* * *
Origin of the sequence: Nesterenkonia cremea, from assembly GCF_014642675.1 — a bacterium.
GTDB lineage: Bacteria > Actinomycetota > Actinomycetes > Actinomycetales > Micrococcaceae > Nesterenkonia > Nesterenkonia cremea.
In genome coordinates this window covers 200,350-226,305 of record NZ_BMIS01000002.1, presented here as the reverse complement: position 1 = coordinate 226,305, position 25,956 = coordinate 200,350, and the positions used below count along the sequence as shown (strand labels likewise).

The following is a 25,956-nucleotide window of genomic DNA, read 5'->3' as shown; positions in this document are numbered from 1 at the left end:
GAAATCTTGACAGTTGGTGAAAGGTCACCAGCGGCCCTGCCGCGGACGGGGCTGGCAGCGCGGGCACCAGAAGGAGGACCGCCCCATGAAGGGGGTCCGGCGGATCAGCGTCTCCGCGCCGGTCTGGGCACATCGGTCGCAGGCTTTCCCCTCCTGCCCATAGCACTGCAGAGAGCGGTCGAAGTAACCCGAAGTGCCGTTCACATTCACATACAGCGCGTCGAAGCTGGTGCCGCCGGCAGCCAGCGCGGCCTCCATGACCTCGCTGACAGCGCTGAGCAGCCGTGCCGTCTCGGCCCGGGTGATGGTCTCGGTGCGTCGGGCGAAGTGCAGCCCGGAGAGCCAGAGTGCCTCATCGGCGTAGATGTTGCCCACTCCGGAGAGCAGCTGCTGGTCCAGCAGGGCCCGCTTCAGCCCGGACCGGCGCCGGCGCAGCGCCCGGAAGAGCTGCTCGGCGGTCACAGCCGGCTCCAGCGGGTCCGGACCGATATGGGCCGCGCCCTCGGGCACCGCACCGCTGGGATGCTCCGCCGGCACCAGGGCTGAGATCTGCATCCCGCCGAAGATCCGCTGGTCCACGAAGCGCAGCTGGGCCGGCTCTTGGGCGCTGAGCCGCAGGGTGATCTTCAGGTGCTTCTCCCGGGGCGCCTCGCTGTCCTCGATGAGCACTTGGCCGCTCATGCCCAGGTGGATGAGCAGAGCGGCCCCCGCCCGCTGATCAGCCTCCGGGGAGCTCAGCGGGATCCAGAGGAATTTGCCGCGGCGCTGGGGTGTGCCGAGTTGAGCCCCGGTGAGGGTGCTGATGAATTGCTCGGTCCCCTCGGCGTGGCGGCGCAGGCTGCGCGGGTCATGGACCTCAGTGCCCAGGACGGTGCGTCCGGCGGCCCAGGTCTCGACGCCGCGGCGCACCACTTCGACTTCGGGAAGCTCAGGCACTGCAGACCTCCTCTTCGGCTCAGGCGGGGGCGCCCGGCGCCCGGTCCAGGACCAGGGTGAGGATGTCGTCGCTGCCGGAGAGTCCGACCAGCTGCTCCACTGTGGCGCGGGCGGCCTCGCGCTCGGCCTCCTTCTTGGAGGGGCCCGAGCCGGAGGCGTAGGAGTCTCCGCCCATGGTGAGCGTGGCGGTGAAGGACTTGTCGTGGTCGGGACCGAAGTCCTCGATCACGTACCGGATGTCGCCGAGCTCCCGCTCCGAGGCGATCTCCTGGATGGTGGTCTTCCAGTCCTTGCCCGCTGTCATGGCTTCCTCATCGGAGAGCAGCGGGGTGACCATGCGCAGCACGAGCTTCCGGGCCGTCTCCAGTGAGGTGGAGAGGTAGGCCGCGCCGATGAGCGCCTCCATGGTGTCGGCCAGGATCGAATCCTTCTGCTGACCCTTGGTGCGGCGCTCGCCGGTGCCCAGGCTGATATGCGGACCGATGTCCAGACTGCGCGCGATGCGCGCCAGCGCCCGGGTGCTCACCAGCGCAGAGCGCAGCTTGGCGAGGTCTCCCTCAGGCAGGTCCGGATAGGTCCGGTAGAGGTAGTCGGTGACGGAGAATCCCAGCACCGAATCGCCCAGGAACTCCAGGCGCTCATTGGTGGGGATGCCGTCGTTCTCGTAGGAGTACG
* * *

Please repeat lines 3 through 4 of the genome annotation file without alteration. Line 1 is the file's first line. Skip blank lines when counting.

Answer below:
In genome coordinates this window covers 200,350-226,305 of record NZ_BMIS01000002.1, presented here as the reverse complement: position 1 = coordinate 226,305, position 25,956 = coordinate 200,350, and the positions used below count along the sequence as shown (strand labels likewise).

The following is a 25,956-nucleotide window of genomic DNA, read 5'->3' as shown; positions in this document are numbered from 1 at the left end: